Endometriosis Taught Me About Mental Health
Endometriosis has a way of making you feel like an uninvited guest within your body and the only way to expel you is to cause so much pain and grief you’ll do anything to escape. The main avenues of escape I gravitated towards were self-harm and suicide. The pain within my body escalated into indescribable heights. There was the sharp, burning, barb-wire that twisted around my uterus causing me to fall on my knees and curl up into the fetal position tearing into my pelvis with my fingernails screaming.
Or, the liquid hot fire that began as a slow burn in my lower back and radiated down my leg as though someone dipped a dagger in fire dragging it into my flesh from my low back all the way down to my knee. I would try to distract myself by banging my head into a wall, pull my hair out or pound my fists on my legs and scream because nothing decreased the pain. No, ibuprofen, acetaminophen, or naproxen sodium. Nothing.
Then there was the bloating or the “endo belly” as it’s referred to within the endo community. This felt like I’d swallowed shards of broken glass that were clawing at my stomach as it expanded like and ballon feeling as though it would pop at the slightest movement. I couldn’t eat, move, or sleep. I was trapped in this chasm of pain and discomfort crying in my pillow.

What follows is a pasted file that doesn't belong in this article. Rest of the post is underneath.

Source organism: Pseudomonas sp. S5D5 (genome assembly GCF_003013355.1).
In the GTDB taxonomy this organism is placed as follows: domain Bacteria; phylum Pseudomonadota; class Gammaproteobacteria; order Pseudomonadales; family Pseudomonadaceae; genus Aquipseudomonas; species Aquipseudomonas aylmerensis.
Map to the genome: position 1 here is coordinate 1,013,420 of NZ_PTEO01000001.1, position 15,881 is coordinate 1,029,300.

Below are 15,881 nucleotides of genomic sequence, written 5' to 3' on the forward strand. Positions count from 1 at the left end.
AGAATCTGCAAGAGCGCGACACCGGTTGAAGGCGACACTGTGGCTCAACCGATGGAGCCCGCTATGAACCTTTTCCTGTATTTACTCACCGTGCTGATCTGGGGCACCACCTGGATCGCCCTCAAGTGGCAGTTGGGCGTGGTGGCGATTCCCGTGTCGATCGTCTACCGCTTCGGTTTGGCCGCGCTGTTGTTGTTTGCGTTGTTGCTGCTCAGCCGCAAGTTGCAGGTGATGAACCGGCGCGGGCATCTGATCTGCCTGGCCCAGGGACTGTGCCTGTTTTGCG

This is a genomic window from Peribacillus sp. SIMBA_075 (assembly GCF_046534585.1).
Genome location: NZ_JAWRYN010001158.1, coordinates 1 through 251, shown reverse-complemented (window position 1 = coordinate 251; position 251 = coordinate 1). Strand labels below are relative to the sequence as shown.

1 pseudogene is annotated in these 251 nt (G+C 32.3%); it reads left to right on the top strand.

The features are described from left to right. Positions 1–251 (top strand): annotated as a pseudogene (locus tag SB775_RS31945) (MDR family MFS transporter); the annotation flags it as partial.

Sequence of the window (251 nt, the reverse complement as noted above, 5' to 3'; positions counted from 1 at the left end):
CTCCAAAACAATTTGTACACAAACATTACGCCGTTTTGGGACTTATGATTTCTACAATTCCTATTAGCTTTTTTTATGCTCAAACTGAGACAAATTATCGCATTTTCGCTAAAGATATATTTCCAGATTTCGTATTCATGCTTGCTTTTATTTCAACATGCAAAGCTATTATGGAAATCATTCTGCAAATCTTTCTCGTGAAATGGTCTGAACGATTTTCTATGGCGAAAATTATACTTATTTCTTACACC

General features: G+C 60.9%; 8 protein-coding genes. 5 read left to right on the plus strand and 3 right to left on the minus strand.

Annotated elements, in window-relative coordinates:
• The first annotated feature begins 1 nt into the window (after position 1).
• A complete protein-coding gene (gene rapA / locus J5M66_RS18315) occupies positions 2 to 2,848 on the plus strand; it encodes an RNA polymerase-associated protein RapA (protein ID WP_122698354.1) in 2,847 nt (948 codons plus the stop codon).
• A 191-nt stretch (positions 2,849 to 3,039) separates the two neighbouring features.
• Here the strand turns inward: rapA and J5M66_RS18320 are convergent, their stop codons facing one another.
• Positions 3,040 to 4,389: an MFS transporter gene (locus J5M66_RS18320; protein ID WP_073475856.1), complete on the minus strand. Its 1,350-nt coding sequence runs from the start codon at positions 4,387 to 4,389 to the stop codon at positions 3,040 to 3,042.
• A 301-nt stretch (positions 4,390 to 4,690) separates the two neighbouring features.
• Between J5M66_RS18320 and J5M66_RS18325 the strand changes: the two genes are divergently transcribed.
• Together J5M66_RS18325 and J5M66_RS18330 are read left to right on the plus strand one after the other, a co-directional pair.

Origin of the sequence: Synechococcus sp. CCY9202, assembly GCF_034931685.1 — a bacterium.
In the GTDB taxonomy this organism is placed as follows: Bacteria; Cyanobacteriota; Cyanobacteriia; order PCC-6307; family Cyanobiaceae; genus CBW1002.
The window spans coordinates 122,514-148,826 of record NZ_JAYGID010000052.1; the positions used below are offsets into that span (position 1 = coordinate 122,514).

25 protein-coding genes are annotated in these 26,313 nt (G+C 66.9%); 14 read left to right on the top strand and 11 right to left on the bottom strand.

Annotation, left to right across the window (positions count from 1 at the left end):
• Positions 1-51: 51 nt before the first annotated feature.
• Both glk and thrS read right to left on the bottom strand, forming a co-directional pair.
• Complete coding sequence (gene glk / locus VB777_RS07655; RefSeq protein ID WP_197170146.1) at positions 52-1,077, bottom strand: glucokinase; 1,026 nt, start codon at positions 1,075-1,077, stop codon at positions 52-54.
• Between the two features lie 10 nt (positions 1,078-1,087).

Endometriosis taught me that living with chronic pain on a consistent basis will drive you mad. This unrelenting pain led me to fantasize about death. I began pleading with God to end my life because I couldn’t go on this way. On various occasions, I contemplated taking my own life because the pain was destroying me mentally and emotionally.
I remember the day of my surgery. It so happened that I was in the midst of an intense flare-up most likely caused by the stress and anxiety of preparing for major surgery. As I waited to be wheeled into the O.R. I kept thinking and praying I would die on the operating table. I didn’t want to wake up and remain stuck living in pain. To struggle every day. To reach out for help to be told you’re a liar, delusional, dramatic, and attention-seeking. I wanted it all to be over. For good.